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Dalí biography read-a-thon is a surreal endurance test

ST. PETERSBURG — In a weirdly fitting tribute to its eccentric namesake, the Dalí Museum kicked off a 24-hour read-a-thon to celebrate what would have been Salvador Dalí's 109th birthday, which is today.

At 11 a.m. Friday, a YouTube video flickered on the screen and museum director Hank Hine appeared, reading The Secret Life of Salvador Dalí. (Hine would have done the honor in person but was out of town for his mother's funeral.) For the next 20 minutes, Hine, who was wearing a Dalí-inspired ant T-shirt with a bust of Dalí nearby, read from the 400-plus pages of the book that captured the surrealist painter's thoughts about his inner musings from childhood on.

Over the next 24 hours, notables around the Tampa Bay area were scheduled to come to the microphone in the museum's meeting room and carefully maneuver their way through Dalí's sometimes tricky prose.

Peter Tush, curator of education at the museum, took the next reading, all while seated in a plushy red chair that looked like lips. A table of props — from a grasshopper hat to loaves of bread — sat nearby, and readers were free to use one or consider making their own. Vickie Brunner, family events coordinator at the Dalí, did just that, appearing for her reading in a foxlike hat with a yellow leash around her neck (you'll have to read the book to catch that one, she allowed).

In all, 80 readers were scheduled to take their turn at the mic. One noticeable cancellation, though, was St. Petersburg Mayor Bill Foster, who had been scheduled for the 12:30 p.m. slot but was replaced by Franco Ripple, producer and host of The Current on CBS Radio Tampa Bay. Ripple volunteered at the last minute, said the museum's deputy director, Kathy White.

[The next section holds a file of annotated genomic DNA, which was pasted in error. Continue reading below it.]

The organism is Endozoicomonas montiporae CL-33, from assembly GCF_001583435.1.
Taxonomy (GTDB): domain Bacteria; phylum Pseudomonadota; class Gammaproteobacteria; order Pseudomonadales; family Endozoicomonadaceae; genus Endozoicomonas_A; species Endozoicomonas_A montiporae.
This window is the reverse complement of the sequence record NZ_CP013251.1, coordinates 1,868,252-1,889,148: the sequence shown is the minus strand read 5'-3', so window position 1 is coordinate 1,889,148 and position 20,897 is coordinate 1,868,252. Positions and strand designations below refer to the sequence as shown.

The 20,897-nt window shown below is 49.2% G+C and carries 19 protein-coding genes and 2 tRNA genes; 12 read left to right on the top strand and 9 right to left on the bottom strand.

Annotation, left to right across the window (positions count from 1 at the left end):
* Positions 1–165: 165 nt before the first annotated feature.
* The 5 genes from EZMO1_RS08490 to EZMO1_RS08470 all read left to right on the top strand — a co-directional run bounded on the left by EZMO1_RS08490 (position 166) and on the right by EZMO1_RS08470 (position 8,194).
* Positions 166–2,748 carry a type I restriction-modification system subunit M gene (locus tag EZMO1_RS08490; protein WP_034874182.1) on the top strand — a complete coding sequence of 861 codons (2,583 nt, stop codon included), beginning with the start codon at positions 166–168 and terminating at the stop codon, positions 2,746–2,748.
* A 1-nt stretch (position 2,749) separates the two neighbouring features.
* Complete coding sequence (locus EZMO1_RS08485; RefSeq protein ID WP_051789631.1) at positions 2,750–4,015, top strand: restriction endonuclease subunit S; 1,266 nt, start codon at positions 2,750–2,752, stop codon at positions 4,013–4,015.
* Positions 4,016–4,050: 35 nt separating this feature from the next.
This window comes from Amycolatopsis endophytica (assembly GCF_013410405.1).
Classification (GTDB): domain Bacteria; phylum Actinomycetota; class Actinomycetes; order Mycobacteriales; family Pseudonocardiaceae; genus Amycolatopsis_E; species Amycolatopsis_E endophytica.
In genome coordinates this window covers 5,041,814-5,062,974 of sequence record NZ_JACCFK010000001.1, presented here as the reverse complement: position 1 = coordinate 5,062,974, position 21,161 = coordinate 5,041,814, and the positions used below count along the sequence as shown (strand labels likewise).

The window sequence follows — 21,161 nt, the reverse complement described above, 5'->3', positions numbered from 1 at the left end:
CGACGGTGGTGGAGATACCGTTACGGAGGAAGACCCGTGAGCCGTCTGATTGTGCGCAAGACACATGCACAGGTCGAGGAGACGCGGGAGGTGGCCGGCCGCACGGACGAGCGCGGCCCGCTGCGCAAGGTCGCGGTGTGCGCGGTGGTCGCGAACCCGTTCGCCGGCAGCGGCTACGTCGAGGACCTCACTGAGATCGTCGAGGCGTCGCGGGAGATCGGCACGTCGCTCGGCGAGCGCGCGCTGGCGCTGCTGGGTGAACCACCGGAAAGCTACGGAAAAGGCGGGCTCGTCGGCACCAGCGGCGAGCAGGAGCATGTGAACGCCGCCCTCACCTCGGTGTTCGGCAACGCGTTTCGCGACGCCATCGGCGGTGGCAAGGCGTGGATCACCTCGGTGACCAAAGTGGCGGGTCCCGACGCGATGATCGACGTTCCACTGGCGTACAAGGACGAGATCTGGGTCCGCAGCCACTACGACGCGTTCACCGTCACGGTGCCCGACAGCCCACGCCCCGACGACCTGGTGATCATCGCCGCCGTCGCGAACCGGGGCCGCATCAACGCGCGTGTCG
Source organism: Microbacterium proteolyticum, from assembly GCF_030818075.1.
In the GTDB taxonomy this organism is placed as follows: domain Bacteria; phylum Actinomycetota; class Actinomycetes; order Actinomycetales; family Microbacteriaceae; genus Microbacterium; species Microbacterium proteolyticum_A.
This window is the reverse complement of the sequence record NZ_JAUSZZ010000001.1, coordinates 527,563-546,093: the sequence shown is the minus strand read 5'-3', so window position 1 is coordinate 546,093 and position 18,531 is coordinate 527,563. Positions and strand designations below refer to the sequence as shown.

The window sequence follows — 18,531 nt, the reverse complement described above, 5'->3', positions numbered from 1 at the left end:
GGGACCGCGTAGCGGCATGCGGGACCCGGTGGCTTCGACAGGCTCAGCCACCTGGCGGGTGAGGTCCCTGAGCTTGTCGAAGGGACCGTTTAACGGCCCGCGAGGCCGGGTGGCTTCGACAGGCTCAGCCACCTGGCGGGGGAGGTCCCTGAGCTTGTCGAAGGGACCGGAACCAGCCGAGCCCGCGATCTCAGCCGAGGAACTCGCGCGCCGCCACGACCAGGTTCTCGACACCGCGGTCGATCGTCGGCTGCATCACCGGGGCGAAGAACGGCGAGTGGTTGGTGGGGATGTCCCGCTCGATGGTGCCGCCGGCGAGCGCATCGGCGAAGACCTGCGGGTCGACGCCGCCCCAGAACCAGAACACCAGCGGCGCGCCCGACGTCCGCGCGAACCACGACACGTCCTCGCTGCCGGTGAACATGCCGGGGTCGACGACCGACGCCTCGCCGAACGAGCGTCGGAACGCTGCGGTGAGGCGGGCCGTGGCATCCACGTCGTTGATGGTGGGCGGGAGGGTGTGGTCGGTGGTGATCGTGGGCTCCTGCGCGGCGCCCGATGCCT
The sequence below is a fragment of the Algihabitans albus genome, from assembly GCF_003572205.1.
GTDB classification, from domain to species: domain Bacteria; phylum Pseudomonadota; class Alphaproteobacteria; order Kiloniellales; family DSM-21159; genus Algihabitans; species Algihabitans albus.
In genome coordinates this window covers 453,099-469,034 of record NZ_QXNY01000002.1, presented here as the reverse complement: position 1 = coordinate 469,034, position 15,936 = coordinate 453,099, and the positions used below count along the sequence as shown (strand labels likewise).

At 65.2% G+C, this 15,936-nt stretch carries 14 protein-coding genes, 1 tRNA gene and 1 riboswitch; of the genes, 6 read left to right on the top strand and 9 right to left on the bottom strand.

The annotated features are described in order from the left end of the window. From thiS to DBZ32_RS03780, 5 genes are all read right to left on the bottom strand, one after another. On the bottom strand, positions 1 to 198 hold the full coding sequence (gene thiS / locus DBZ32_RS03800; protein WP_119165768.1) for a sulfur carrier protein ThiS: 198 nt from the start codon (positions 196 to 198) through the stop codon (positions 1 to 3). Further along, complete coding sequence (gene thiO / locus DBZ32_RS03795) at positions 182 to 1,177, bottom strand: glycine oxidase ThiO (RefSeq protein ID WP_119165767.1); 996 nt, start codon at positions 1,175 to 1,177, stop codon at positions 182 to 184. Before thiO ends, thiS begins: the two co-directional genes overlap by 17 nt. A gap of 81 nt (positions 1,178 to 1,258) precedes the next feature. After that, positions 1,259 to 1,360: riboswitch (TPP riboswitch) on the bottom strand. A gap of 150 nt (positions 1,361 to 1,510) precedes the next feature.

Other notables who signed up included Howard Rutherford, chief executive of the Pier Aquarium; St. Petersburg City Council members Leslie Curran and Karl Nurse; artist Bob Stackhouse; former Times book editor Margo Hammond; Times columnist and bureau chief Ernest Hooper; and Eric Davis, artistic director of freeFall Theatre.

Though the reading began with little fanfare, a more festive toast was scheduled at midnight that was to include cava, a Spanish sparkling wine, and Dalí moustache cakes made by the Cafe Gala crew. A mimosa toast was set for 10:45 a.m. today.

>>If you go

The Dalí read-a-thon

The reading concludes at 11 a.m. Admission is $5. There are prizes given during the 24-hour event for endurance, including an overnight stay at the Vinoy, dinner at Bella Brava or two tickets to see West Side Story at Ruth Eckerd Hall on June 21. Snacks and drinks available for purchase. The museum is at 1 Dalí Blvd. (Bayshore Drive at Fifth Avenue SE) in St. Petersburg. (727) 823-3767.

Watch the video

Watch the museum turn the page on Dalí's 109th birthday. Go to Links in Today's Times at tampabay.com.

Dalí biography read-a-thon is a surreal endurance test 05/10/13 [Last modified: Friday, May 10, 2013 10:43pm]
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